The future of Quebec’s manufacturing industry — “Working together for a better future”
Deloitte presents a series of manufacturing roadshows and ways to benefit from the reindustrialization of North America
With America’s reindustrialization and Quebec’s new policy, the manufacturing sector in Quebec could increase its competitiveness. Learn more.
Montreal, May 29, 2013 – At a time when Quebec manufacturers are showing greater resilience and facing changes with better-than-expected flexibility, the industry is standing at a crossroads. With the return of manufacturing investment to North America as part of the reindustrialization of America and with the development of the Government of Quebec’s brand new industrial policy, there are promising opportunities for the future competitiveness and sustainability of Quebec’s manufacturing sector.
After the success of its first manufacturing roadshow, in which Deloitte presented an industry profile and proposed thirty-some solutions to re-energize the sector, Deloitte now wants to shed new light on the most recent opportunities:
- How to benefit from the reindustrialization of North America?
- What will be the opportunities for Quebec?
- How can the government’s industrial policy be a game-changer?
“This manufacturing roadshow will focus on development opportunities in Quebec’s manufacturing sector and showcase the province’s industrial leaders that are major international players,” said Louis J. Duhamel, Consulting partner and Deloitte’s Corporate strategy leader in Quebec. “Quebec is about to become the first jurisdiction in North America to adopt an industrial policy and it is crucial for Quebec manufacturers to mobilize and move quickly to revive this vital sector of the province’s economy.”
New jobs require a strong network of suppliers
The future of Quebec’s manufacturing industry hinges on a number of issues: in recent years, manufacturers have faced major challenges with regards to access to capital, markets and talent. Also, the rising value of the Canadian dollar is a significant hurdle for exporters. However, rising Chinese wages and transportation costs, among other factors, have compelled companies to relocate some of their plants to the United States and Canada.
Major U.S. corporations have recently reshored certain production capacities, leading to the net creation of hundreds of thousands of jobs since 2010 in the U.S. manufacturing sector. Those corporations will require a strong network of suppliers, which is where Quebc manufacturers could be called on to contribute.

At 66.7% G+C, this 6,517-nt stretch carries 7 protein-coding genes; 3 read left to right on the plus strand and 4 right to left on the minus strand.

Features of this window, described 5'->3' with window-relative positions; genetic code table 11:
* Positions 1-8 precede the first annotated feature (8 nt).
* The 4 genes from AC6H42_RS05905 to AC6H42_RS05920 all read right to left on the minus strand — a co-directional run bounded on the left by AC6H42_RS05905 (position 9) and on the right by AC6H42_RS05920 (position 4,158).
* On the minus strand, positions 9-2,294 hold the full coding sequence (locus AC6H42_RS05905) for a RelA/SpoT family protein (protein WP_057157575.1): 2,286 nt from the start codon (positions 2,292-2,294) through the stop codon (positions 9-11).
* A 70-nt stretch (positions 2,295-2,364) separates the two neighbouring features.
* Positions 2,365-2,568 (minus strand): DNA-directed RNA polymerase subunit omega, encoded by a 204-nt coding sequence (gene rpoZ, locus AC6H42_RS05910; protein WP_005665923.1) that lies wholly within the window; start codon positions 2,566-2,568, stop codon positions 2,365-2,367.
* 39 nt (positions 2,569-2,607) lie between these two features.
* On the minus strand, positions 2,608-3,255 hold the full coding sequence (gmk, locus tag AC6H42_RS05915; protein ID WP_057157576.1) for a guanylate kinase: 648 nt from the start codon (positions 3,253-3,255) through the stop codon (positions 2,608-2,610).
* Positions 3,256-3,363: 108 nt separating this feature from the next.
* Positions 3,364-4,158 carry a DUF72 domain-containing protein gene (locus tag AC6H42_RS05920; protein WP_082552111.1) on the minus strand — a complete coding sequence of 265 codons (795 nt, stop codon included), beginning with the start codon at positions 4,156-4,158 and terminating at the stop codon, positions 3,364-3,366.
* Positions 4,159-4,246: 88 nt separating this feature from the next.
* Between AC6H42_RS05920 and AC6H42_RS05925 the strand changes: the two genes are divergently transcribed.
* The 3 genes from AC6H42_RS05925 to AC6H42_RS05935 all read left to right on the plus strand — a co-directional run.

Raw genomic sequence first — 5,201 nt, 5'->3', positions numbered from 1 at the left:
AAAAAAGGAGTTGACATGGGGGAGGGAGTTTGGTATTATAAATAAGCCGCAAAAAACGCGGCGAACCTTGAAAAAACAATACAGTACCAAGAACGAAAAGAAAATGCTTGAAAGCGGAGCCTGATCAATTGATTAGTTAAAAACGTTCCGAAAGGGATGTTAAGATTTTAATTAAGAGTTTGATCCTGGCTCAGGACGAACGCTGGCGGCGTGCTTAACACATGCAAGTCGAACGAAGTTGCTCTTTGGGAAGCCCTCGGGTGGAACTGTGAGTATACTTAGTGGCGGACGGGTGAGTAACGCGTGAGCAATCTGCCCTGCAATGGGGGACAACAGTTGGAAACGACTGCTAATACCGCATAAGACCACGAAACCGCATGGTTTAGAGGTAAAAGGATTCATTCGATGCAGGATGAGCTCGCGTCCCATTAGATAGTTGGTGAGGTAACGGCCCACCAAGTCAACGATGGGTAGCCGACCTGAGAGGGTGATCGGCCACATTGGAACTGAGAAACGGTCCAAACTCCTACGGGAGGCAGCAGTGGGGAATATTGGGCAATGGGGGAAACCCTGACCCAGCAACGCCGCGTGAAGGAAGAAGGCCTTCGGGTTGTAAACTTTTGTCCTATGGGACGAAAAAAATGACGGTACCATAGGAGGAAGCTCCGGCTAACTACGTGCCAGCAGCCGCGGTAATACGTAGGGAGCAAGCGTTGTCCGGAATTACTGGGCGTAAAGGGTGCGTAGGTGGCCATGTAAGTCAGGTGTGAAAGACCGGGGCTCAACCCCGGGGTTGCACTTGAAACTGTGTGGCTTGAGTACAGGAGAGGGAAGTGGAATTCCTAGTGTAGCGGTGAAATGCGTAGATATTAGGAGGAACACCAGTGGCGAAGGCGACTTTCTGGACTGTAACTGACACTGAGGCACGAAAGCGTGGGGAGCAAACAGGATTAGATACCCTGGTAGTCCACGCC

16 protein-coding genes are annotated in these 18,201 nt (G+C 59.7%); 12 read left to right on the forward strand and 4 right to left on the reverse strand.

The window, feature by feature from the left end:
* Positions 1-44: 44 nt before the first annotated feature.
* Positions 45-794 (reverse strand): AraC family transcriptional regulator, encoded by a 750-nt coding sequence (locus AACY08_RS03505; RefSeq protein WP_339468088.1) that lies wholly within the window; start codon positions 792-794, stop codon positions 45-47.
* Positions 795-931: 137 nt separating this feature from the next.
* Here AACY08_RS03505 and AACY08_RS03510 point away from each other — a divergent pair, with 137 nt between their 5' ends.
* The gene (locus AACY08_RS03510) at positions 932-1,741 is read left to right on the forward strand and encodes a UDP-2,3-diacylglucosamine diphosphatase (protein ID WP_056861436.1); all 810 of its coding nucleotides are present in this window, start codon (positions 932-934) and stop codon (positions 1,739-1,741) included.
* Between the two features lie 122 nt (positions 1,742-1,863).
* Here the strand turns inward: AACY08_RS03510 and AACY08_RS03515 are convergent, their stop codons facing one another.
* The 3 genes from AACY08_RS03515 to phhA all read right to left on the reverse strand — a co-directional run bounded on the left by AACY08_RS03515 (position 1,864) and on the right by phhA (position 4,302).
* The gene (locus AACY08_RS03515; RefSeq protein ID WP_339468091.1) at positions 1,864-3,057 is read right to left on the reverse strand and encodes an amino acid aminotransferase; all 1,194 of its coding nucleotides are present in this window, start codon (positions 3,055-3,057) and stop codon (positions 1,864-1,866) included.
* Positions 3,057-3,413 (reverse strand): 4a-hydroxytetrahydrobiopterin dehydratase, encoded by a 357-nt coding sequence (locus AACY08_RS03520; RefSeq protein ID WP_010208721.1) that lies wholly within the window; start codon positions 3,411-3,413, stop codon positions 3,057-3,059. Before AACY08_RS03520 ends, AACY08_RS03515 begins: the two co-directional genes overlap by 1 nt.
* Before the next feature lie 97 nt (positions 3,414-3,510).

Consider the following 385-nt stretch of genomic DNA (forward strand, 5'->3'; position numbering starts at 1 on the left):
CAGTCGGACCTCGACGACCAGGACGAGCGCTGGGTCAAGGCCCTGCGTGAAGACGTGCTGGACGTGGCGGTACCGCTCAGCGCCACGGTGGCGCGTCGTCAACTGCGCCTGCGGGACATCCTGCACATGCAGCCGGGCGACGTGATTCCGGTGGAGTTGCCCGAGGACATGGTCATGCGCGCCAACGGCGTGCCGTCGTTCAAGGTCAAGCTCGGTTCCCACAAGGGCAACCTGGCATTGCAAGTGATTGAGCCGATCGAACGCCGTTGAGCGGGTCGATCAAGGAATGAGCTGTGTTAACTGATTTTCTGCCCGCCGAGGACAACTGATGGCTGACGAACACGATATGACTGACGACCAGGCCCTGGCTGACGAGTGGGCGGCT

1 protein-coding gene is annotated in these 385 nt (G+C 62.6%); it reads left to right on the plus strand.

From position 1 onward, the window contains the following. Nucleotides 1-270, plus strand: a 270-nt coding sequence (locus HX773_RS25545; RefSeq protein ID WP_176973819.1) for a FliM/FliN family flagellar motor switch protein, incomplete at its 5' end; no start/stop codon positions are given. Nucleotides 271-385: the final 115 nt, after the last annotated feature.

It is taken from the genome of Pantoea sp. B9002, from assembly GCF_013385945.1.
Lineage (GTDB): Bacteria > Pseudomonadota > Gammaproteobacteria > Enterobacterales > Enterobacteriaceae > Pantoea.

Re-launching the manufacturing sector
The current Quebec government has announced a new industrial policy for the province, which could provide the support needed to relaunch its manufacturing sector. The industrial policy might become one of the most important development opportunities for the province since the North American Free Trade Agreement with a number of focus areas, including the following:
- Market diversification
- Enterprise growth
- Labour shortage
- Environmental debt
- Private investments.
Manufacturing is essential to the economy through its indirect impact on the entire value chain. For every ten jobs created in the manufacturing sector, six others are generated in other sectors. According to Deloitte, manufacturing creates more wealth than any other economic sector. That is why Deloitte is inviting all stakeholders to participate in its Quebec-wide roadshow on the future of the manufacturing sector. After all, we are all manufacturers.
To obtain the full study (French only), please contact Charles-Étienne Daoust.
Deloitte, one of Canada’s leading professional services firms, provides audit, tax, consulting, and financial advisory services. Deloitte LLP, an Ontario limited liability partnership, is the Canadian member firm of Deloitte Touche Tohmatsu Limited. Deloitte operates in Quebec as Deloitte s.e.n.c.r.l., a Quebec limited liability partnership.
Deloitte refers to one or more of Deloitte Touche Tohmatsu Limited, a UK private company limited by guarantee, and its network of member firms, each of which is a legally separate and independent entity.
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